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Seattle Sounders vs. 2022: End-of-season player ratings, #26-#23

As is so often the case, we start with several players with potential, some of whom remain at the club.

2022 was a wild year both on and off the field. From the highs of a first ever Concacaf Champions League win to missing the playoffs after a 13 year run, the Sounders had plenty to rate. Throughout the year, I continued to rate each player for every match after a rewatch. This series of articles will present a recap of Realio’s Ratings for 2022, with players ranked in reverse order from 26 to 1. The rankings are from all MLS matches they played in this season, as well as CCL if they appeared in those. I’ve included thoughts on each player going forward. I watch and rewatch the games individually to rate players, and this compendium is meant to summarize an entire season of tabulating this data on a per-game basis.

Please feel free to ask if you want more in-depth data on these players, as I have game-by-game breakdowns, historical data on some players for five-plus years, and tons of other info if you have specific questions.

Please keep in mind a few things when looking at these recaps:

  • Ratings aren’t the only way to judge a player, and these should not be considered “official.” It’s merely how these players came out in my ratings for the season. While higher ranking players are likely better performers, using ratings to say “X player is better than Y” is not the full picture. There are tons of variables that go into ranking different players, so please take them with the requisite grain (or grains) of salt and understand I am attempting to rate against an “MLS average” scale which is continuously evolving.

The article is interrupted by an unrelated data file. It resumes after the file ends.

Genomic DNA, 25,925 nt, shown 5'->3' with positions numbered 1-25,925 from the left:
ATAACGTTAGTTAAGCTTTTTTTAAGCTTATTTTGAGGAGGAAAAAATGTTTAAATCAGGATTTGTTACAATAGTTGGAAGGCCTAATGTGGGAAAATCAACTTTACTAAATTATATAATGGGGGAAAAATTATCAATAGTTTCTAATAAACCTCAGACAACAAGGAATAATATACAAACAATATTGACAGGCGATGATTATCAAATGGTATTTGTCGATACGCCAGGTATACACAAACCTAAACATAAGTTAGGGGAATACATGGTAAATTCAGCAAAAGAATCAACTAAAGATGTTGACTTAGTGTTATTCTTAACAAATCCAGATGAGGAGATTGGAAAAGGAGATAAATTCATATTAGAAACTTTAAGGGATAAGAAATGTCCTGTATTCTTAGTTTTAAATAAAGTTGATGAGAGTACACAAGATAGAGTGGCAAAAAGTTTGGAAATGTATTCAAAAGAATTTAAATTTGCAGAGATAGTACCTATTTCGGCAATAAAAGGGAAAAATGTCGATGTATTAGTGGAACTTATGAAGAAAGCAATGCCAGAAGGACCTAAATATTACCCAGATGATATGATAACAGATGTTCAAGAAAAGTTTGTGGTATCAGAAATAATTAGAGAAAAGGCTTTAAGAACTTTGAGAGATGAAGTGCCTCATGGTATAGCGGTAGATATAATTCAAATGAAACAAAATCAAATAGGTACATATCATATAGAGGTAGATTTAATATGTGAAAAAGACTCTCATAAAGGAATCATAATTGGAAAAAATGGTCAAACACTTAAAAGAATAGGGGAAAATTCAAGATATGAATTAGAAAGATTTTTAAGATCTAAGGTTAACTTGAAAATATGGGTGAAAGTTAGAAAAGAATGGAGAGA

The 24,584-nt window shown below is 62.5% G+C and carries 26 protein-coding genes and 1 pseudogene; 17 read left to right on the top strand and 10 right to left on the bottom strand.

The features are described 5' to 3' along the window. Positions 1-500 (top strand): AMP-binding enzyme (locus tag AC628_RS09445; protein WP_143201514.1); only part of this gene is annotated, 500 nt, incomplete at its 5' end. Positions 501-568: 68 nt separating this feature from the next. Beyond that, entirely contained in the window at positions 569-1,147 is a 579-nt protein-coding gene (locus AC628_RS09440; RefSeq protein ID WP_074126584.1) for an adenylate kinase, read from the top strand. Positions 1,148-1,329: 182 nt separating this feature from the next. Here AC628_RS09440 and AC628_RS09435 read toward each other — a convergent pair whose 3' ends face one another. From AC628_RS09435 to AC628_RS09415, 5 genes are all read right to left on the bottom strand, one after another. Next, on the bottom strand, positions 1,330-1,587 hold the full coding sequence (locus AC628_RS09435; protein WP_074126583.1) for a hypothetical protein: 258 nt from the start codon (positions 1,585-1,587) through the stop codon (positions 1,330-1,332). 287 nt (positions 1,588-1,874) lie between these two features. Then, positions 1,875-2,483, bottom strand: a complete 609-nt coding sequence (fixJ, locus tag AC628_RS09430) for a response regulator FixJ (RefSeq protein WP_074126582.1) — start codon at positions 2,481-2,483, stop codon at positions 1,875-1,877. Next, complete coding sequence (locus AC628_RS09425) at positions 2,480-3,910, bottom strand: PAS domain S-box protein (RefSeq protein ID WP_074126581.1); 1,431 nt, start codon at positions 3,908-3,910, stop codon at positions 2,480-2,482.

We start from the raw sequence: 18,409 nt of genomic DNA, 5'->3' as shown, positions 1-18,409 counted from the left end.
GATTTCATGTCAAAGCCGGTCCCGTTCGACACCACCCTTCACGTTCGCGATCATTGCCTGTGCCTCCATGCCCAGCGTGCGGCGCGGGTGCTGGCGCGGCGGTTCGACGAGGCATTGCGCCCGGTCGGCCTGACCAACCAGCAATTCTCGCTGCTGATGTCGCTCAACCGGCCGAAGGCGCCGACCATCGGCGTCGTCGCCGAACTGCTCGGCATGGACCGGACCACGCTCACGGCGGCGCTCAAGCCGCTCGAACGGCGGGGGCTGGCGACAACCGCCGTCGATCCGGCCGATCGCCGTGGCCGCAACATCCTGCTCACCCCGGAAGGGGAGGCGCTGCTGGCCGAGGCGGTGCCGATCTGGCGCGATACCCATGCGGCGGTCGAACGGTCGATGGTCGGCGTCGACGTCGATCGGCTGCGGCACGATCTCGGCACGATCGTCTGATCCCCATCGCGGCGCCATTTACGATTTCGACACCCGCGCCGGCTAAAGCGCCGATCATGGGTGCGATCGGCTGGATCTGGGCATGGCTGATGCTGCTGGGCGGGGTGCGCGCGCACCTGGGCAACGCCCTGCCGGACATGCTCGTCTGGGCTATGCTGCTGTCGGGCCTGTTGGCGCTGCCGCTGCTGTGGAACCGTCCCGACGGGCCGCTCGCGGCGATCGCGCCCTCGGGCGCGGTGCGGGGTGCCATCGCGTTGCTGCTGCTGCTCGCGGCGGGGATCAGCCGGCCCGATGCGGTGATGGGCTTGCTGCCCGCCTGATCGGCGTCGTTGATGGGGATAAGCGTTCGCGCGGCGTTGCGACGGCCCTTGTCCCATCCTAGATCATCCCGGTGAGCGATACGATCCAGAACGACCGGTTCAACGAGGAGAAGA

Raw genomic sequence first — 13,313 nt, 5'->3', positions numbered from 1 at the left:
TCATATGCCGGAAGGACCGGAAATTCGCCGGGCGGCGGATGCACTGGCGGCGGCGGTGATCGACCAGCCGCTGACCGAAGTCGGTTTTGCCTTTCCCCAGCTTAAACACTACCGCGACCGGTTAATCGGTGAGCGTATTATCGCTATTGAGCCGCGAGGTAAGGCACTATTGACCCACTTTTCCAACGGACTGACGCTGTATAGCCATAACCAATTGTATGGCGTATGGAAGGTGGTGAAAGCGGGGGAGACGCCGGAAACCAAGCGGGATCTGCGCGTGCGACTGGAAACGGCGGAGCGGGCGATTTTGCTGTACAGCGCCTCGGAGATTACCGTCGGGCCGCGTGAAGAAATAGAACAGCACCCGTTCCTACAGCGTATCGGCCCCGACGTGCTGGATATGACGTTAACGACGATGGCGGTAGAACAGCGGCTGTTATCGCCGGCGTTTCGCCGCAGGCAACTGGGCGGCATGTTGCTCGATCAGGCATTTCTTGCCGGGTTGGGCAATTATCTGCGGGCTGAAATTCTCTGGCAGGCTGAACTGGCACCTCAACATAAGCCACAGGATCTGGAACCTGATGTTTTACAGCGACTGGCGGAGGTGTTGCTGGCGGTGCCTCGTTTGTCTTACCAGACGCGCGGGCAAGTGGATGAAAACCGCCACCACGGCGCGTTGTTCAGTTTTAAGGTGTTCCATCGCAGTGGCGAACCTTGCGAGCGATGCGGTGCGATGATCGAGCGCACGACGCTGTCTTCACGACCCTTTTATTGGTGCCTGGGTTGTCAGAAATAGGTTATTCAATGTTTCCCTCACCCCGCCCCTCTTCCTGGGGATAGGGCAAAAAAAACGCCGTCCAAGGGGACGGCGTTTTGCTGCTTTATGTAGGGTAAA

• Sample size matters. A lot. Two late-game appearances where a player didn’t look completely out of touch may get him a cumulative 6 rating, but another guy who played 20 games and got a 5.9 may be a better player and more valuable to the team. Please consider how much some guys played and realize how sample size can skew both directions. It’s also important to note that subs tend to start lower on the scale, and some players who played well but only as subs may be ranked lower than you might expect, and vice versa. With the introduction of five available subs per match, cumulative scores dropped slightly as a result, compared to previous seasons.

#26 Samuel Adeniran

Realio’s rating: 4.33 in 3 appearances

Community rating: 4.45

MLS App 2, Rating 4.0; CCL App 1, Rating 5.0

2022 Recap: Sam started out in the plans for Seattle, coming off the bench in the 5-0 home dismantling of FC Motagua in the second match of the season. He started the MLS opener three days later but only managed to play half a game. His final Sounders appearance came in a 2-0 loss to Dallas in May before being moved to the USL to get more playing time. None of his appearances earned even MLS average scores.

Going Forward: After returning to the Sounders in the offseason following a solid loan stint at San Antonio FC (20 apps, 10 goals), Adeniran was promptly shipped off to St. Louis for one hundred thousand Garber-Bucks. This was an unceremonious dumping of a somewhat promising player who couldn’t translate his physical attributes into results for the first-team Sounders.